In the News

May 03, 2015

As last week's protests in Baltimore renewed the national debate on the use of force by police, California lawmakers have been grappling with how to address the fractured relationship between law enforcement and minority communities.


May 01, 2015

This week, a bill requiring eye exams for school-age children with the goal of identifying serious eye conditions that can affect learning sailed through the state Senate Health Committee with a unanimous 8-0 vote.

SB 402, by state Sen. Holly Mitchell (D-Los Angeles), would require students entering elementary school in California to have a thorough eye exam by a physician, optometrist or ophthalmologist. Repeat vision testing would be required every second year.

April 28, 2015

Law enforcement agencies have become increasingly reliant on the seizure of assets and property to finance their operations, regardless of the justification.

The Drug Policy Alliance released a report last week on asset forfeiture abuse in California. The report highlighted a handful of cities in Los Angeles County that lead the state in asset seizures per capita: Vernon, Irwindale, Beverly Hills, La Verne, South Gate, Pomona, Baldwin Park, Gardena and West Covina. Combined, the nine police departments made $43 million from asset forfeitures during fiscal years 2006-13.

April 23, 2015

Calling for students entering elementary school to get comprehensive eye exams by a physician, optometrist or ophthalmologist, Senator Holly J. Mitchell (D-Los Angeles) successfully made the case to the Senate Education Committee that schools and parents should know before reading instruction begins in first grade if a child has visual challenges: her bill to do that, SB 402, has been approved by the panel and continues forward toward enactment as law.


April 22, 2015

A handful of small Los Angeles County cities seize large amounts of cash and cars using a controversial federal law that allows them to confiscate property even when owners aren’t charged with a crime, according to a report published by an advocacy group that promotes decriminalization of drugs.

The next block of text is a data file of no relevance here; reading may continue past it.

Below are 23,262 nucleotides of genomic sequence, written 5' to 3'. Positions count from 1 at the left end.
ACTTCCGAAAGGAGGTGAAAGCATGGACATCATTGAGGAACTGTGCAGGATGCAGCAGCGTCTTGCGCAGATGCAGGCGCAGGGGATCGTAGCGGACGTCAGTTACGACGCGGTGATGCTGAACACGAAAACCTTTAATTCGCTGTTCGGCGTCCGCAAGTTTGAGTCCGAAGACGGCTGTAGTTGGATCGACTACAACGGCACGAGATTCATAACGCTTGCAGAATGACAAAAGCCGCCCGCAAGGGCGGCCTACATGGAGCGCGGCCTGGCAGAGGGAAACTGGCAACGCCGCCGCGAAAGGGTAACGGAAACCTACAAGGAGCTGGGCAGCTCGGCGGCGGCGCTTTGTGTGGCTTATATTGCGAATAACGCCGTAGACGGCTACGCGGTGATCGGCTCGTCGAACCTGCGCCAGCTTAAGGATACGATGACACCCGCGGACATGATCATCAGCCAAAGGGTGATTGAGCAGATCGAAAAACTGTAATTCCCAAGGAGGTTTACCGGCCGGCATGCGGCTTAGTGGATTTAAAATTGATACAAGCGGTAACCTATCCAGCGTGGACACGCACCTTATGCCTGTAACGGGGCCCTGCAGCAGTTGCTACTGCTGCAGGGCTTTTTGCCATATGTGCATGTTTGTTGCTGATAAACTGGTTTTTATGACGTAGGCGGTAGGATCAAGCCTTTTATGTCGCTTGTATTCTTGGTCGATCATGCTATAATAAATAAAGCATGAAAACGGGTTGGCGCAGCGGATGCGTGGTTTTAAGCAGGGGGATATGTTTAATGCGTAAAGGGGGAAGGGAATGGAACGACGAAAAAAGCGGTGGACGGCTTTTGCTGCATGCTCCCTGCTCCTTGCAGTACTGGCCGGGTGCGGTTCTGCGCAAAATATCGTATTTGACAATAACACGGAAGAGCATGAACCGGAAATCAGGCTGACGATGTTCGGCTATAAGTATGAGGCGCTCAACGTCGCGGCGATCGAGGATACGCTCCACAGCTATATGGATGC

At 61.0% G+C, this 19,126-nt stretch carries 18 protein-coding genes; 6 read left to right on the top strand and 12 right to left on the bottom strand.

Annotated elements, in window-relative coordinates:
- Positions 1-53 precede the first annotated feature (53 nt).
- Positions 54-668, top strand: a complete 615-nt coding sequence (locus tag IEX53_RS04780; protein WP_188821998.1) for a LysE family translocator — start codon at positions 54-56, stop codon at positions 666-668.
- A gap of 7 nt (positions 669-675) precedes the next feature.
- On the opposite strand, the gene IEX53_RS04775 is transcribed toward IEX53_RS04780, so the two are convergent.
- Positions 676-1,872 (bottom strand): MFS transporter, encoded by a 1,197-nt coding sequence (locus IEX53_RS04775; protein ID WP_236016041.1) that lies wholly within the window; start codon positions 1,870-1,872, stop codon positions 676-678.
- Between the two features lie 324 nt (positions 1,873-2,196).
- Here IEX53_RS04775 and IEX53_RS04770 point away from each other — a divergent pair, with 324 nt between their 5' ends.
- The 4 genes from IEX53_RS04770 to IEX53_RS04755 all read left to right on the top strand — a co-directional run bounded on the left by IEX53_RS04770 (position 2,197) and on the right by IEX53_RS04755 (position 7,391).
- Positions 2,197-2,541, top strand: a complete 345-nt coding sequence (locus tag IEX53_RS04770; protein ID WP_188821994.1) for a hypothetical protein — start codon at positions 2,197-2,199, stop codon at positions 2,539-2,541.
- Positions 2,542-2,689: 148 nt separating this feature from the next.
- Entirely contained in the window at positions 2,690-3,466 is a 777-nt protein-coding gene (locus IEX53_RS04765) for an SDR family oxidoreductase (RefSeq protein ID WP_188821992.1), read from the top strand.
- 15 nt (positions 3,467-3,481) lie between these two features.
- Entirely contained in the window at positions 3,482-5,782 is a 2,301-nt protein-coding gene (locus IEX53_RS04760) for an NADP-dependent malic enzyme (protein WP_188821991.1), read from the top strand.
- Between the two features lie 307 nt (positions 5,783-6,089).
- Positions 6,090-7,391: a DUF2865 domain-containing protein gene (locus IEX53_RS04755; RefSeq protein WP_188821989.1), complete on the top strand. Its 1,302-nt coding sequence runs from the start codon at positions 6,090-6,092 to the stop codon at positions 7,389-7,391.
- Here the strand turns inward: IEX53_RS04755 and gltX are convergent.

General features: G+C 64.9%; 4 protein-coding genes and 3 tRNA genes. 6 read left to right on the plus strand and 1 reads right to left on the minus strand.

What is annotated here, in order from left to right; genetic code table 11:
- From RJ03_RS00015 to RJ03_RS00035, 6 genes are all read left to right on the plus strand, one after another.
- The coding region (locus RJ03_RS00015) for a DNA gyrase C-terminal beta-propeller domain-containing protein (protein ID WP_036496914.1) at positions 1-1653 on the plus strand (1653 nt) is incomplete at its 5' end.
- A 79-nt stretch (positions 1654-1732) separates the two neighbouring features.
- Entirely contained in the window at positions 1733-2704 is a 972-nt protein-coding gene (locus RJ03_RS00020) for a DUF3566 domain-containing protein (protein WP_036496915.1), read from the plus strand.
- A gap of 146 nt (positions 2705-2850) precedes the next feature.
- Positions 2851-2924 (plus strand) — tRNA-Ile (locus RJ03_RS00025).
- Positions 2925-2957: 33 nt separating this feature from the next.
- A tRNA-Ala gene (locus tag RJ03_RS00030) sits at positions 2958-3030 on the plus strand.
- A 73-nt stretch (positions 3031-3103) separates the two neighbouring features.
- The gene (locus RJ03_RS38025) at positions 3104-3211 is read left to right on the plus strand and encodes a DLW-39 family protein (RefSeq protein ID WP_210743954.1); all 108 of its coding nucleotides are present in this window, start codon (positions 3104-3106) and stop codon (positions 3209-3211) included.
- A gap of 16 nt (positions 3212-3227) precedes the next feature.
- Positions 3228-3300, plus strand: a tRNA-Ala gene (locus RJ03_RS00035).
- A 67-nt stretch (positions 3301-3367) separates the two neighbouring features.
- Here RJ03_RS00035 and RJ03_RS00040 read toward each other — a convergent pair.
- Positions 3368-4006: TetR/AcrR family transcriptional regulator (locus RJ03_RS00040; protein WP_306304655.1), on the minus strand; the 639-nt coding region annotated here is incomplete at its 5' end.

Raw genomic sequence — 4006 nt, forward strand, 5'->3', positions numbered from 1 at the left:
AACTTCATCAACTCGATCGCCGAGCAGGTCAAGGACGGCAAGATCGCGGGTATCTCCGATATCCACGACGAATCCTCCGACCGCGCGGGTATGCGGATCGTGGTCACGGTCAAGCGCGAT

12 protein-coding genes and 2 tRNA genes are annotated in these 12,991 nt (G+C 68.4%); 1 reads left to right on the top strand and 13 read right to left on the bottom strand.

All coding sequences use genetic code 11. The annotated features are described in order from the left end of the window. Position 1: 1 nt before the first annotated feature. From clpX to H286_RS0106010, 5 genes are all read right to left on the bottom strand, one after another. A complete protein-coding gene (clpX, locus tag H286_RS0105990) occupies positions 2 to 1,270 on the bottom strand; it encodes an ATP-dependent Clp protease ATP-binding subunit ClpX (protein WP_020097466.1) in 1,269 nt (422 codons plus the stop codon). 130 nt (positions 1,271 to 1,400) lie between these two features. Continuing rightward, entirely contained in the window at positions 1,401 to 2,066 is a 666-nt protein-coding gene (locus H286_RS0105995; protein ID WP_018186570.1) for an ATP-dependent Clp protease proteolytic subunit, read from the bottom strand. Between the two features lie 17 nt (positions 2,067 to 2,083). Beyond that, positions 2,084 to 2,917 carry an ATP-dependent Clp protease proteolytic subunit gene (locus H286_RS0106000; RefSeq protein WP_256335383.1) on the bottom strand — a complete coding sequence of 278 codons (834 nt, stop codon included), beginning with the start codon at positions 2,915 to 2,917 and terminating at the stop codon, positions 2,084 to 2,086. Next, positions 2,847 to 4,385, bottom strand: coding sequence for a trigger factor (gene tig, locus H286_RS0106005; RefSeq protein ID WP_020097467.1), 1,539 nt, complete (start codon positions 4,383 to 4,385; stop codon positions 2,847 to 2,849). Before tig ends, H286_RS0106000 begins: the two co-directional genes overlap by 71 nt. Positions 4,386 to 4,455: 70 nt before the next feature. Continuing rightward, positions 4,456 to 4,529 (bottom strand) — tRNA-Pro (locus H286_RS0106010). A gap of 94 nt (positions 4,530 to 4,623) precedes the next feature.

April 21, 2015

Between 2006 and 2013, Pomona reaped more than $14 million from confiscated property – more than the cities of Long Beach, Fresno and Oakland combined.

That’s according to the Drug Policy Alliance, an advocacy group that promotes decriminalizing drugs. The Alliance has a new report that says a handful of L.A. County cities are abusing a federal law known as civil asset forfeiture.


April 13, 2015

All kids deserve an equal chance to succeed. Unfortunately, many achieving African-American and Latino students in California schools are being unfairly denied advancement to the mathematics courses critical to their educational and career success. Despite earning the grades and assessment test scores that show promise of their ability to benefit from instruction in higher math, too many are not getting into the classes they need and can handle.

March 18, 2015

“The fact that the term ‘lynching’ appears in California Penal Code in a manner contrary to what most citizens would define it is not just an anomaly; it is a racially loaded term that evokes strong reactions,” Mitchell said Tuesday in a statement to The Bee. “The current ‘lynching’ definition in code is an affront to the estimated 3,500 African Americans and 1,300 whites who were lynched in the United States between 1882 and 1962 as a means to threaten and intimidate African Americans from exercising their freedoms and their right to vote.”


February 25, 2015

National protests against police brutality following the non-indictments of police officers after fatal encounters with unarmed men in Ferguson, Mo., and New York City continue to reverberate in many different ways. In California, the Legislature will soon consider SB227, a bill that would eliminate the use of criminal grand juries in cases of officer-involved shootings or excessive force by police officers that lead to the death of suspects.

SB227 is authored by state Sen. Holly Mitchell, D-Los Angeles. Mitchell says she’s concerned about how the secrecy of the grand jury process can fuel community distrust of law enforcement.


February 22, 2015

The law passed two decades ago, with Democrats in charge of the Legislature: In California, a family that conceives and births an additional child while on welfare is barred from getting an increase in its grant.

Sen. Holly Mitchell of Los Angeles, in her third attempt at abolishing the law, says it was based on the pejorative concept of the “welfare queen,” a woman who has babies while on welfare to collect more cash assistance. Instead of discouraging welfare recipients from having children, she said, it helped the state achieve the “dubious honor” of having the nation’s highest child poverty rate.